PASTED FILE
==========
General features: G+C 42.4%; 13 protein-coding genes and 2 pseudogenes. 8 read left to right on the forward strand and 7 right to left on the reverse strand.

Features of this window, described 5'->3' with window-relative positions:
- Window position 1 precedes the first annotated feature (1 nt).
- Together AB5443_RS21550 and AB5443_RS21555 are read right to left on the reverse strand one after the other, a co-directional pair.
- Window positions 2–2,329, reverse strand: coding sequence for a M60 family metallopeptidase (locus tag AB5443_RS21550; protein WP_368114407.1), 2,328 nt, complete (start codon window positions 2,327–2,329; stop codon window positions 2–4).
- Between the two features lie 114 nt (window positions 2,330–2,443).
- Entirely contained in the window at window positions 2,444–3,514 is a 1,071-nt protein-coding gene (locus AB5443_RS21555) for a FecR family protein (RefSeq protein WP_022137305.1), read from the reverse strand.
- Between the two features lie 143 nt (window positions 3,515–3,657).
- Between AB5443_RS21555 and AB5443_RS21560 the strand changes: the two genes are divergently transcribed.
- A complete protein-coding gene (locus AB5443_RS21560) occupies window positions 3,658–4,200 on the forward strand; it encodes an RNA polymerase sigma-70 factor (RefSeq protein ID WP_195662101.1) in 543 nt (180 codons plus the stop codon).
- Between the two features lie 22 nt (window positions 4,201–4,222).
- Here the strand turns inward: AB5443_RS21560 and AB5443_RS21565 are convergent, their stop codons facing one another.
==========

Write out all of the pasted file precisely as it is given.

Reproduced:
General features: G+C 42.4%; 13 protein-coding genes and 2 pseudogenes. 8 read left to right on the forward strand and 7 right to left on the reverse strand.

Features of this window, described 5'->3' with window-relative positions:
- Window position 1 precedes the first annotated feature (1 nt).
- Together AB5443_RS21550 and AB5443_RS21555 are read right to left on the reverse strand one after the other, a co-directional pair.
- Window positions 2–2,329, reverse strand: coding sequence for a M60 family metallopeptidase (locus tag AB5443_RS21550; protein WP_368114407.1), 2,328 nt, complete (start codon window positions 2,327–2,329; stop codon window positions 2–4).
- Between the two features lie 114 nt (window positions 2,330–2,443).
- Entirely contained in the window at window positions 2,444–3,514 is a 1,071-nt protein-coding gene (locus AB5443_RS21555) for a FecR family protein (RefSeq protein WP_022137305.1), read from the reverse strand.
- Between the two features lie 143 nt (window positions 3,515–3,657).
- Between AB5443_RS21555 and AB5443_RS21560 the strand changes: the two genes are divergently transcribed.
- A complete protein-coding gene (locus AB5443_RS21560) occupies window positions 3,658–4,200 on the forward strand; it encodes an RNA polymerase sigma-70 factor (RefSeq protein ID WP_195662101.1) in 543 nt (180 codons plus the stop codon).
- Between the two features lie 22 nt (window positions 4,201–4,222).
- Here the strand turns inward: AB5443_RS21560 and AB5443_RS21565 are convergent, their stop codons facing one another.